My turn: Road will help solve problems

Posted: Tuesday, September 19, 2006

The issues in the upcoming city and state elections are the cost of living, the availability of low-income housing, the inability to retain our youth and access to Juneau.

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I firmly believe building a road out of Juneau will help all of these issues. The question a voter has to ask is, have these issues gotten better or worse under the leadership of Mayor Bruce Botelho? Do we have anything to show other than committee meetings and studies?

We are as close to building a road as we have ever been after 50 years of surveys and studies, and Botelho has come out in favor of stopping progress under the guise of building a second crossing to Douglas Island, which I agree we also need. The problem being, if the Southeast Alaska Conservation Council and other environmental groups are so against putting a road through Berners Bay and are fighting any runway expansion or tree cutting at the airport, what do you think they are going to do if we put a causeway and bridge to north Douglas through the wetlands? I know they are studying the potential site for a crossing, but if the lawsuits and lack of action resemble anything like the road, it will be 20-plus years before a final study is complete for public comment.

The road is on the verge of happening - real action that is so rare in this community. The Alaska Legislature has pledged $45 million toward the road and has served notice that the operating cost of the ferry system is out of hand for the few Alaskans it serves. Current surveys have been completed for the first phase, and permitting is almost completed at a huge cost.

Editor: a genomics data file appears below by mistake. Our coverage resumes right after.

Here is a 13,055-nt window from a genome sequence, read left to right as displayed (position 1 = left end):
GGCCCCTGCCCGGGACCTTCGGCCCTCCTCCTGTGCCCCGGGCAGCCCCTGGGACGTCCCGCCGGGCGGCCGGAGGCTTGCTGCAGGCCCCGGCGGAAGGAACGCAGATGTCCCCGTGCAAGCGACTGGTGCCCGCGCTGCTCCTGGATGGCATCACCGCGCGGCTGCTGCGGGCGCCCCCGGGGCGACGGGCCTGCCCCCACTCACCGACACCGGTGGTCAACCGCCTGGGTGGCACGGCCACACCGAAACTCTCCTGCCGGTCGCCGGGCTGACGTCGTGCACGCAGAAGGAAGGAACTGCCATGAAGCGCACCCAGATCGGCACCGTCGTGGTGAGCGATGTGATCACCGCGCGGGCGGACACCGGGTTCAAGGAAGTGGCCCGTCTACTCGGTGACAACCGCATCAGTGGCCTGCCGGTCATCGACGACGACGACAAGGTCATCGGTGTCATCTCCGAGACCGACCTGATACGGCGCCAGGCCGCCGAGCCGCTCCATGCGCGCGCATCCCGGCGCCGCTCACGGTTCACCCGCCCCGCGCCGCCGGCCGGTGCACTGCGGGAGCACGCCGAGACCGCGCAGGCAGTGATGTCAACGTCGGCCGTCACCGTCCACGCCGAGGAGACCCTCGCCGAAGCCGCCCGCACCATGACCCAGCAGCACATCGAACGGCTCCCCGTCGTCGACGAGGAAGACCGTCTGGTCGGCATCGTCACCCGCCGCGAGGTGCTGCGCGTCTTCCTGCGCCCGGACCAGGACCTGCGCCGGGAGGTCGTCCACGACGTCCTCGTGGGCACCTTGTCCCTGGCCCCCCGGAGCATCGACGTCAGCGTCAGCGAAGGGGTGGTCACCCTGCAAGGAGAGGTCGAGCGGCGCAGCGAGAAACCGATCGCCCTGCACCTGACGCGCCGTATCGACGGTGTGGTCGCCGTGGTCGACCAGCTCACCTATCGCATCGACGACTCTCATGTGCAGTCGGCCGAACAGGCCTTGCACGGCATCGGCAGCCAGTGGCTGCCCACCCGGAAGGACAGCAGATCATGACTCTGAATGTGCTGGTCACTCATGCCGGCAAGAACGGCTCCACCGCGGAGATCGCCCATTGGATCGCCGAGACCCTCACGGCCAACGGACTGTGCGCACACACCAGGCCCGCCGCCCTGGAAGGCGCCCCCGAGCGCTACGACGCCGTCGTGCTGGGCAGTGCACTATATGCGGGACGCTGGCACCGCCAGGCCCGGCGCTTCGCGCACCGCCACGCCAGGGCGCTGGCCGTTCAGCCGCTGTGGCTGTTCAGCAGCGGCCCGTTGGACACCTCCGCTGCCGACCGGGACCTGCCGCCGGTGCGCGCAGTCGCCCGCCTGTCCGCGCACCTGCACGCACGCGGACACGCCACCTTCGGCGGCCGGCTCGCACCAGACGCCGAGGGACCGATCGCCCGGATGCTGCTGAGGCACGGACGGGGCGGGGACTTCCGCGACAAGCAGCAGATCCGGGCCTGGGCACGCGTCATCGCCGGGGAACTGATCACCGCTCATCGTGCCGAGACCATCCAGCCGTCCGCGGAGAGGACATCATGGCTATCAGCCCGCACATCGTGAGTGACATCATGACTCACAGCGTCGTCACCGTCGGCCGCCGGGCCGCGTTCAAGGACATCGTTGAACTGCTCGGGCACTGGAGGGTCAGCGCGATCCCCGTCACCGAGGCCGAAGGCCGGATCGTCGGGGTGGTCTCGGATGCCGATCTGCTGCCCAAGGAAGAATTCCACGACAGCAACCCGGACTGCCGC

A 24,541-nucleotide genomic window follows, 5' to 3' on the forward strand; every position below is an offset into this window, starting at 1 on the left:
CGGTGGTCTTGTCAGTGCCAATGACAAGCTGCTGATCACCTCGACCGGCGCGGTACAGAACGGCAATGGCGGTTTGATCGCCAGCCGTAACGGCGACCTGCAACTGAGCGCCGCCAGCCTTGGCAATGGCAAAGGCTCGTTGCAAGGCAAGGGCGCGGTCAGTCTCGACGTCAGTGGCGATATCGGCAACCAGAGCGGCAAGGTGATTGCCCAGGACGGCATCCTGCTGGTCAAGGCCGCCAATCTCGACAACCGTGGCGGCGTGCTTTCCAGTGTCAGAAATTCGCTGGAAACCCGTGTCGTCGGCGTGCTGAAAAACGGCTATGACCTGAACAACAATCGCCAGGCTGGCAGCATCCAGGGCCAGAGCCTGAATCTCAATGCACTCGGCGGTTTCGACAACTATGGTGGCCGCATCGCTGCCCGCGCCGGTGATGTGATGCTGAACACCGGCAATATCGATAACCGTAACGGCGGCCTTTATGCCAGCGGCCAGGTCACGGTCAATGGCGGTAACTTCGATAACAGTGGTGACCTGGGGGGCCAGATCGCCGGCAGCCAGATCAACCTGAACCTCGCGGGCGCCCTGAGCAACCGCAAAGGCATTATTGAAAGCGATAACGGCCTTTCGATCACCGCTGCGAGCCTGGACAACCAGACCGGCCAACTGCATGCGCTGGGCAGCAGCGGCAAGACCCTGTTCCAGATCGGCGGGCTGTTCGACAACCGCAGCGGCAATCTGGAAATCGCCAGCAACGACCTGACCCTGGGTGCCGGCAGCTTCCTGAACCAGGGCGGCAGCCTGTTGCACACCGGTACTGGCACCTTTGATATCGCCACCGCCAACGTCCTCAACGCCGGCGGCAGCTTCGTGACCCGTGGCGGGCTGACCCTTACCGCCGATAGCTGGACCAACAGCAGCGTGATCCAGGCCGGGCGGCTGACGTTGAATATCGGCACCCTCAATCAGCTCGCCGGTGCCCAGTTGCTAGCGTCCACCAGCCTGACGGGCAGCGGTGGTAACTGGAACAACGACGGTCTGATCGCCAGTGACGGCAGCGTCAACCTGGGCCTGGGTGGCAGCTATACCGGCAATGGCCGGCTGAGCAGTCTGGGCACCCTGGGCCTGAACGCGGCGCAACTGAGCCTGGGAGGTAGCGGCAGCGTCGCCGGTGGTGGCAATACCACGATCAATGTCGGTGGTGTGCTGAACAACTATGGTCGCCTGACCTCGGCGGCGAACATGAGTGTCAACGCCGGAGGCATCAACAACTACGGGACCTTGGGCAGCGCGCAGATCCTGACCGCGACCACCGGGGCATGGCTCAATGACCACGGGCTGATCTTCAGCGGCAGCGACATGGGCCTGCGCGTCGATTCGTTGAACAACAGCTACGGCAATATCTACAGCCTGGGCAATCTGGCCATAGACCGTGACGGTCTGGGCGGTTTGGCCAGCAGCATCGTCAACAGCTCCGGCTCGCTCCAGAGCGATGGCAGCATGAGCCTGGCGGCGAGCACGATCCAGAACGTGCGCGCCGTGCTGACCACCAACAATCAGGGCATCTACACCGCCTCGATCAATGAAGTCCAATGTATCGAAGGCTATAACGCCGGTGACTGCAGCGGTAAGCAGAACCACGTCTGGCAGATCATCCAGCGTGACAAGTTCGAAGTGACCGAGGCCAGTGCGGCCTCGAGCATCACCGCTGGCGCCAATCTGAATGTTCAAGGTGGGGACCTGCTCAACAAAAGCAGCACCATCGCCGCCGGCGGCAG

On the statewide campaign, one has to ask: What did former Gov. Tony Knowles do to improve access to Juneau and all of Southeast Alaska? He stopped the environmental impact statement on the road to Skagway, and he bought a fast ferry that can't operate more than six months a year. The last mainline ferry, the Kennicott, came on line during his administration in 1998 and was built for $80 million using oil spill response money from the federal government. What do you think a mainline ferry would cost today? Remember the original three ferries were built 46 years ago. The Le Conte, which can only run 12 hours a day, was built 33 years ago, and the Columbia was built 32 years ago. His answer to our problems is to "look at the west side of Lynn Canal" for road access. In other words, another study. That access was surveyed in the 1950s, '60s and '70s.

The really sad thing is Juneau's current senator, Kim Elton, was right there with Knowles pushing for these decisions and against the current access project. The only guarantee with the West Lynn Canal road is that we will have a longer ferry ride than with the proposed road up the east side, and most importantly, we will never have a chance of a completed road out of Juneau. The road to Skagway can eventually be built under the right circumstance. Whatever your feelings about Gov. Frank Murkowski, remember if Knowles hadn't stopped the EIS, I believe we would have had our road well under construction and it would have cost a lot less than it will now. If we study it for four more years, it will cost even more.

I have known Botelho and Sen. Elton since childhood and like them both personally. But what has been done to alleviate the primary issues facing Juneau except to study them to death and support grandiose projects that always run over budget causing the cost of living to rise once again? Good intentions are not the same as good results. We don't need another study, we need action.

Bottom line, nothing current has been done toward a west canal link, and we don't have a site picked for the second crossing so we can start studying the impact. For once, let's get something positive done for the community as a whole before only rich old folk are left to turn out the lights.

• Tim Whiting is a Juneau resident.

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